Grace and peace be multiplied unto you through the knowledge of God, and of Jesus our Lord!
Esteemed members of the Evangelical Lutheran Synod:
“SON, GO WORK TODAY IN MY VINEYARD,” Matt. 21,28, is not only a solemn command, but also a gracious invitation from our Lord to all members of the Evangelical Lutheran Synod, whether delegates or not, to our 48th annual convention.
The very fact that we are again permitted to gather together in Jesus’ name to discuss matters pertaining to the work of the Lord’s Vineyard is ample proof that the hand of God’s mercy has not been shortened over against us, but rather it is evidenced that His mercy abounds more and. more. While this brief word of our text would be adaptive to and ideally suited for many a spiritual gathering, whether a confirmation service, youth rally, mission service or a laymen’s meeting, it is also very much in order for this occasion, as we are gathered to discuss and to pass resolutions, which pertain to the most important business in the world, the work of the Lord’s Vineyard. This word of our text is designed to strike every spiritual nerve of the child of God, calling for self-examination and sincere repentance, calling for renewed consecration and dedication of our God-given gifts, calling for spiritual rejuvenation, so that the work of His Vineyard may progress more and more to His glory and remain a blessing to us and to others.
The child of God is thrilled in his innermost soul, when he considers the intimate and affectionate manner in which he is addressed by his Lord. With pride of possession in His voice, our Lord calls you and me sons. What a high and exquisite honor to be called sons and daughters of the Most High! This singular honor is described in the apostle Paul’s letter to the Ephesians: “But God, who. is rich in mercy, for his great love, wherewith he loved us, even when we were dead in sins, hath quickened us together with Christ, and hath raised us up together, and made us sit together in heavenly places in Christ Jesus, that in the ages to come he might show the exceeding riches of His grace in His kindness toward us through Christ Jesus.” Eph. 2,4–7.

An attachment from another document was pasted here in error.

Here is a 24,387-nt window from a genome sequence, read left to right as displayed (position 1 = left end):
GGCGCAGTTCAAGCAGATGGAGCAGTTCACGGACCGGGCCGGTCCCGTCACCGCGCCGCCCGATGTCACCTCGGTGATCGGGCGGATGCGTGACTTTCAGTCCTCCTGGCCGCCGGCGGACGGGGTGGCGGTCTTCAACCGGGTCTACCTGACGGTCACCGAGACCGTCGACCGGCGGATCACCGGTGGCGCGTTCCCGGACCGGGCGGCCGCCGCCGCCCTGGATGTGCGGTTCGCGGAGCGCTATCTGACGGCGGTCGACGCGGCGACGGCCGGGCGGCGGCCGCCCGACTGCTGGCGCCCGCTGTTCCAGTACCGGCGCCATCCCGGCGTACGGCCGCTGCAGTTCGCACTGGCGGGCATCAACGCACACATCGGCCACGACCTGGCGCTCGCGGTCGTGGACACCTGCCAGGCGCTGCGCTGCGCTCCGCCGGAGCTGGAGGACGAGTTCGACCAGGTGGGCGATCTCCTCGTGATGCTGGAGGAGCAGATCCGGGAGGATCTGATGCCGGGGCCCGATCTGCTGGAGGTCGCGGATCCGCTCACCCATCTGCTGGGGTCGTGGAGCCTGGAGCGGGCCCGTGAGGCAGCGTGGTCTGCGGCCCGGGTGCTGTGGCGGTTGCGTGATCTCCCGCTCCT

Since we have received such undeserved honor and have been adopted as His sons and daughters, the Triune God, Creator, Redeemer and Sanctifier, has a triple claim upon our hearts, our lives and our service. Everything we are and everything we have is a free gift of God. The apostle asks: “What hast thou that thou didst not receive? Now if thou didst receive it, why dost thou glory, as if thou hadst not received it?” 1 Cor. 4,7.
Acknowledging that all gifts are freely given, we are not left in doubt as to the sphere of activity, in which we are to busy ourselves constantly. The Lord wants laborers in His Vineyard, in His Church. No form of agriculture is more laborious and strenuous than the work of the husbandman in the vineyard. Workers are summoned to be prepared for much toil, pain, sweat and care. He wants workers, not shirkers in His Church. For faithful labor He has promised rich and precious rewards of grace.